Humans are creatures of habit. They tend to pick up a good or bad habit and stick to it. Some good practices, such as cleaning up before you sleep, help build your character. It also helps you stay organized and abreast of things.
Some habits can be detrimental to your health, such as smoking. At the same time, others may be nasty or affect your productivity, such as biting your fingernails or downing liquor every day. However, bad habits tend to take the most from you.
A habit gradually becomes a part of you without much realization. If you are struggling to drop a particular habit, this article will give you ideal ways to set you on the path for recovery.
Understand Your Triggers
Subconsciously, you may pick up a habit after a specific trigger. You may not realize what it is until you take some time to analyze your patterns. Some people claim that drinking alcohol fuels their urge to smoke. Others may claim that being nervous or anxious leads to chewing their nails.
By identifying your triggers, you are getting ahead of the problem. If you can control your trigger, you can manage your habit. For instance, when anxious, instead of biting your nails, you can take a walk or exercise to release the tension. If you smoke when you drink, it is best to avoid drinking.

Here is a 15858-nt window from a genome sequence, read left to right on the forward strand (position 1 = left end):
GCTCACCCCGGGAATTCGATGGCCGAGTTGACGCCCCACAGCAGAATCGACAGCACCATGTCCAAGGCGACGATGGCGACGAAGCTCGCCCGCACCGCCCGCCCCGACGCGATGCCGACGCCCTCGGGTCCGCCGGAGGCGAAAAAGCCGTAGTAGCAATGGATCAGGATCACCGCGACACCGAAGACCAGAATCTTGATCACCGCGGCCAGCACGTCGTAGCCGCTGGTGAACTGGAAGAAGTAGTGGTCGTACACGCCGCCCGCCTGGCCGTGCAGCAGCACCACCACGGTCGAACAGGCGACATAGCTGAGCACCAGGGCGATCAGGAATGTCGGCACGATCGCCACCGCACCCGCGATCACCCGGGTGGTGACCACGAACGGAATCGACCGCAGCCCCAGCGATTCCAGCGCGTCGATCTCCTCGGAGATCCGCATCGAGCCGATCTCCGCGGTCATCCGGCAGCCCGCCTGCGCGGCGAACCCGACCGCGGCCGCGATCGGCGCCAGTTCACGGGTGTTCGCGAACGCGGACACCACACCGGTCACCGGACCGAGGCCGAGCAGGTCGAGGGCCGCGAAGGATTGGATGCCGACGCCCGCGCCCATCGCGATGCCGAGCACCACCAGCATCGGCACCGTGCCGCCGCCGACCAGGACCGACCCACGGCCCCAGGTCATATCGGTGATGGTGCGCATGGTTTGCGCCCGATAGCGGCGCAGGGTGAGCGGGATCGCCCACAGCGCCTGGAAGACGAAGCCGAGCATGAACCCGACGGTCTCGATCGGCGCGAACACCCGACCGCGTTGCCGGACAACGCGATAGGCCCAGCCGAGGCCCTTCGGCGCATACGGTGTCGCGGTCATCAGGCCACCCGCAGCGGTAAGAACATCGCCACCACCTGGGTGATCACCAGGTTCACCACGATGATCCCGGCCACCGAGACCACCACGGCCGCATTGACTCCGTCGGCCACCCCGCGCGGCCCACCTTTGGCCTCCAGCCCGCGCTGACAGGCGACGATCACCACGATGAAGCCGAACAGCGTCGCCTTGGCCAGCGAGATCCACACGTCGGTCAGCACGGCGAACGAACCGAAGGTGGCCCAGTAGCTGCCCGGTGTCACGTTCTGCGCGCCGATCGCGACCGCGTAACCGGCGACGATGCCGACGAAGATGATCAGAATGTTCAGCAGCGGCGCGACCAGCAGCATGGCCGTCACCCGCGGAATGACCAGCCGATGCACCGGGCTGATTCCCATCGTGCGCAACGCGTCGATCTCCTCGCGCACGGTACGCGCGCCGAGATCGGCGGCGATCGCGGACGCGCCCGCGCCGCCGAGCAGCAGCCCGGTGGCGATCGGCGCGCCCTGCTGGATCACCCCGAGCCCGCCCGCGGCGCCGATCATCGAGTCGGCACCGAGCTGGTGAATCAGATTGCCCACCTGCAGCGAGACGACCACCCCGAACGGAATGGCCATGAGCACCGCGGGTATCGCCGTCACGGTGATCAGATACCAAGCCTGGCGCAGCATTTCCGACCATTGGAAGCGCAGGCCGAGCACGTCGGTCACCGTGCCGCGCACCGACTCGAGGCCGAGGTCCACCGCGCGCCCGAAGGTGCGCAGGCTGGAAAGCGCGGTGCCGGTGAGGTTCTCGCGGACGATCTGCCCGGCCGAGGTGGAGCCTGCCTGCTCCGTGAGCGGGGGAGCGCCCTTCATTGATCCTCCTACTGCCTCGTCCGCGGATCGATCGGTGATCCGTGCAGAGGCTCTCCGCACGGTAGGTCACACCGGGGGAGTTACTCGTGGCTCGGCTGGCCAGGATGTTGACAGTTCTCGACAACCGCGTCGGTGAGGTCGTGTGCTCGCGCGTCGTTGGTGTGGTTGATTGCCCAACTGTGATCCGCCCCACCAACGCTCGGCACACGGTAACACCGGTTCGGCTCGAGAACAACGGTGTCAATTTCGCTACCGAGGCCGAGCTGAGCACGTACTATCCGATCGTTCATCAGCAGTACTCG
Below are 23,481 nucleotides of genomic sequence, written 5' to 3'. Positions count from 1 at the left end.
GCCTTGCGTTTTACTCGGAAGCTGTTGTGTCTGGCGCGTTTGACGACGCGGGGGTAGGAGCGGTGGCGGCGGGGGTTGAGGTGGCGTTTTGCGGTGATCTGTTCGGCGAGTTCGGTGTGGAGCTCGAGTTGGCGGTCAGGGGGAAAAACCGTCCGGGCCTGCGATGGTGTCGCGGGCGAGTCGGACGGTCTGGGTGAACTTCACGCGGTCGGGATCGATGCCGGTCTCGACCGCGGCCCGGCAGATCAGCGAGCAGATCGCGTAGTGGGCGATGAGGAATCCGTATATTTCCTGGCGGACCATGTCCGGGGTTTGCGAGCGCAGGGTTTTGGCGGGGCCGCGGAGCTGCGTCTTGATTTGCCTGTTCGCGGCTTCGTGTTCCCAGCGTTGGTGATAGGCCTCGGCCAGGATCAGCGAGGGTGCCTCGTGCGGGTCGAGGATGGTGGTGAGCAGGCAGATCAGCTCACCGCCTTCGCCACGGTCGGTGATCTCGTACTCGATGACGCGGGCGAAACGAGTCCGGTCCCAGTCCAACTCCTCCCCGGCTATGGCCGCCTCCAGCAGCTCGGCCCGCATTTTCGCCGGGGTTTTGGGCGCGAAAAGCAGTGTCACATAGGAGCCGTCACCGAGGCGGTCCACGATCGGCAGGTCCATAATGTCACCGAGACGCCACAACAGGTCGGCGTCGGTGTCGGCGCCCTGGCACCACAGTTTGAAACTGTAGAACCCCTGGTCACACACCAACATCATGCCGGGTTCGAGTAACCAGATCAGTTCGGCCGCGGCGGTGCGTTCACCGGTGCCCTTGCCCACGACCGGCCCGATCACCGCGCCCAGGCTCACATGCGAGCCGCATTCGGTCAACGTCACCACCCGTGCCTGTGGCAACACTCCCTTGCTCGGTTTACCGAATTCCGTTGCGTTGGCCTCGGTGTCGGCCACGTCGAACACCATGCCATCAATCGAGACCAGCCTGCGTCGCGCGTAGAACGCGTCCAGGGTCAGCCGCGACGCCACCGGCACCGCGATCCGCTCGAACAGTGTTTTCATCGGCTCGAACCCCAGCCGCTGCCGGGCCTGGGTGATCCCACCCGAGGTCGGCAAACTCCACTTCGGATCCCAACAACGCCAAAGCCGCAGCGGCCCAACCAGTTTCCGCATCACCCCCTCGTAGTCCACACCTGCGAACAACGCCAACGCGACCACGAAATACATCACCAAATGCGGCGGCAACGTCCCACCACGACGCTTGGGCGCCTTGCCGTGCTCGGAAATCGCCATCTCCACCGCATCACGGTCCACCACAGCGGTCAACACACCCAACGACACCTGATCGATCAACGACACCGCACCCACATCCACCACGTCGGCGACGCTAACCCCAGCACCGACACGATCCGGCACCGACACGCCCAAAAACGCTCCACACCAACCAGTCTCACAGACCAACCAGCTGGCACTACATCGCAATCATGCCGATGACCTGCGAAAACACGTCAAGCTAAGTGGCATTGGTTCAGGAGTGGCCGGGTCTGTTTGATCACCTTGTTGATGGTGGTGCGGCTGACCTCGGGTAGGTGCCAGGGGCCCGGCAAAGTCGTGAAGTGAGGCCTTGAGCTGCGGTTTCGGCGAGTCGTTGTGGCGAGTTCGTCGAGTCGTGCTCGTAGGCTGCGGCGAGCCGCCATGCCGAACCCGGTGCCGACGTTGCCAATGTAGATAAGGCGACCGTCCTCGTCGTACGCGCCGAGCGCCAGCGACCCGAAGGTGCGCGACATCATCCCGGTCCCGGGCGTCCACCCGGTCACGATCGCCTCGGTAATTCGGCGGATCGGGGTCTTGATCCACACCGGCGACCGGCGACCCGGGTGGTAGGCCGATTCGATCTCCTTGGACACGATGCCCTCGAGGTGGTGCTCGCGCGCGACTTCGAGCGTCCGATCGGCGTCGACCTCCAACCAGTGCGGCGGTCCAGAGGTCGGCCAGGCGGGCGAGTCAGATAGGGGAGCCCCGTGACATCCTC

When understanding your triggers, it is best to note when the habit happens, what time it takes place, and whether other people are involved. You may have to make certain lifestyle adjustments to cut your patterns.
Sometimes the high road is the right road. In this case, if you struggle to control your habit by yourself, it may be time you consider joining a recovery institution. For example, visiting an addiction center will walk you through the necessary steps to cut your addiction.
In addition, they will provide medical care if you exhibit withdrawal symptoms. All you need to do is voluntarily commit yourself to the institution.
Forming a habit is easy, but breaking a habit can be pretty challenging. It helps to enlist the support of a friend to help you cut off some patterns. If you have a friend struggling with a similar habit, it is best to make a pact to journey the quitting path together.
Having a friend helps in providing motivation and encouragement. If you veer off the path back to your habit, your friend can help you get back on track.
You can also read various literary works that talk of breaking habits. James Clear’s best-selling novel, “Atomic Habits,” continues to top-five bestseller lists in America. The book provides concise step-by-step ways for breaking a habit. For two consecutive months, the book was on the New York Times Best Seller List.
Be Ready for a Relapse
It is normal to experience a relapse as you cut off your bad habits. It is prudent to acknowledge these relapses and get back on track after they happen. A mistake becomes a mistake once you repeat it.
It would help if you visualized breaking free from the habit vehemently. In case of a relapse, you don’t have to beat yourself up about it. Instead, remind yourself why you need to quit the habit and get back on track.
A habit takes approximately 21 days to form. You can leverage this by replacing your old habit with a new habit. Commit yourself to a fresh and healthy practice such as cycling. This will help reduce the urge to give in to your habit.
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